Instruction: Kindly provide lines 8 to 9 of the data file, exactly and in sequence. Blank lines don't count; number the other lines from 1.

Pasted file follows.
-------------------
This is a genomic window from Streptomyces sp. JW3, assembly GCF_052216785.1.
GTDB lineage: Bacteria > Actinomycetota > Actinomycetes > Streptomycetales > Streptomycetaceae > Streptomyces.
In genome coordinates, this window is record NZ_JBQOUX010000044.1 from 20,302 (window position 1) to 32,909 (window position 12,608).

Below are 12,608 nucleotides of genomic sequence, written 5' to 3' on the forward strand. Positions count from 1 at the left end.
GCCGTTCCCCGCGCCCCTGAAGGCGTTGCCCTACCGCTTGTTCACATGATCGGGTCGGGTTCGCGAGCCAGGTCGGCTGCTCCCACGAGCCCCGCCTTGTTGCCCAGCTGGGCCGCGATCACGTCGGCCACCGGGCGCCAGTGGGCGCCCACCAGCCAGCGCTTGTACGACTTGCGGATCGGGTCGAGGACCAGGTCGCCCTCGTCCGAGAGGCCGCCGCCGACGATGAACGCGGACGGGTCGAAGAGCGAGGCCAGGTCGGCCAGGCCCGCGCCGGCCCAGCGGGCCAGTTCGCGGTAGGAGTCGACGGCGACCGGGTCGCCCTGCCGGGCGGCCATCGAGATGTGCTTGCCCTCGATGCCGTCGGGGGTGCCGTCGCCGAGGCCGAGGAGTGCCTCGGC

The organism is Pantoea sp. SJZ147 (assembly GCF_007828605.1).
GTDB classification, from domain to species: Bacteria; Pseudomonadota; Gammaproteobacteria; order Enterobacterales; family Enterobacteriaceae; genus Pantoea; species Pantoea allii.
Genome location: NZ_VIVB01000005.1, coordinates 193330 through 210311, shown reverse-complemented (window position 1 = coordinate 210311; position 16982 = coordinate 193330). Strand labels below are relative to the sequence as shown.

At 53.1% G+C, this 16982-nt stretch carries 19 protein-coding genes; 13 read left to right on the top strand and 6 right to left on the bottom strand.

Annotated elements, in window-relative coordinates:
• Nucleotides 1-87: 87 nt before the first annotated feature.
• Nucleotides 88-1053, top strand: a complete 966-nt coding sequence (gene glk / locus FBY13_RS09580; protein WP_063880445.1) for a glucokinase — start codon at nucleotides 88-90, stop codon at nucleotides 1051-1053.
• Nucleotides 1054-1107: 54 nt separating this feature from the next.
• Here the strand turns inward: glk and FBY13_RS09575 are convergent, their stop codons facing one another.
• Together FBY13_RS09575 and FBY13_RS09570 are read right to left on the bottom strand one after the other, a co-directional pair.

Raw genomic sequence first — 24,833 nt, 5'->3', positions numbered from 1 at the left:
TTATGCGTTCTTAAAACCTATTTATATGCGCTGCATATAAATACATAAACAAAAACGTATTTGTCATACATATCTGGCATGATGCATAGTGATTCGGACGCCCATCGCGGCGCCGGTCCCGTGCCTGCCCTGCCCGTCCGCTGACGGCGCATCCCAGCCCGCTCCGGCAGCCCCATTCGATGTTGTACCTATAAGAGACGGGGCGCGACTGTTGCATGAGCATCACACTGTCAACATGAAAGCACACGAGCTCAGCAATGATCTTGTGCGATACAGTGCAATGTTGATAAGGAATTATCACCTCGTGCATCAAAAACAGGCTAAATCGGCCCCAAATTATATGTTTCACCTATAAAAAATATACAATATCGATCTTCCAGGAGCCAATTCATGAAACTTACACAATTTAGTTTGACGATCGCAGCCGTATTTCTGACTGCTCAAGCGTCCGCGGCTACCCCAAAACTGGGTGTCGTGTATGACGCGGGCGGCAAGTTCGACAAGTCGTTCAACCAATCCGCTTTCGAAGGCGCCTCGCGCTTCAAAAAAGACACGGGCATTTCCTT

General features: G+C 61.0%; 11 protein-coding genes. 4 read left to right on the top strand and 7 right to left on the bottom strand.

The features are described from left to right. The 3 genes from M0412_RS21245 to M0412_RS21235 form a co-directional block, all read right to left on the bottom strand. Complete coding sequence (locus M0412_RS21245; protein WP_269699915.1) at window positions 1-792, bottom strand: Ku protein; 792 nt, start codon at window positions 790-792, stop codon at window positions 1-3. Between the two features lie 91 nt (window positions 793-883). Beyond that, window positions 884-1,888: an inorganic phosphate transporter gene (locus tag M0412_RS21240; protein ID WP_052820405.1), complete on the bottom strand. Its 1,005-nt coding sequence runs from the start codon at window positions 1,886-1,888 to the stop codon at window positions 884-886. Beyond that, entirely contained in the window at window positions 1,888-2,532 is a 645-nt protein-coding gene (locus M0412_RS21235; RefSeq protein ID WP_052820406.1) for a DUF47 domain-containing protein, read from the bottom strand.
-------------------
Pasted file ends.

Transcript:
Genome location: NZ_VIVB01000005.1, coordinates 193330 through 210311, shown reverse-complemented (window position 1 = coordinate 210311; position 16982 = coordinate 193330). Strand labels below are relative to the sequence as shown.

At 53.1% G+C, this 16982-nt stretch carries 19 protein-coding genes; 13 read left to right on the top strand and 6 right to left on the bottom strand.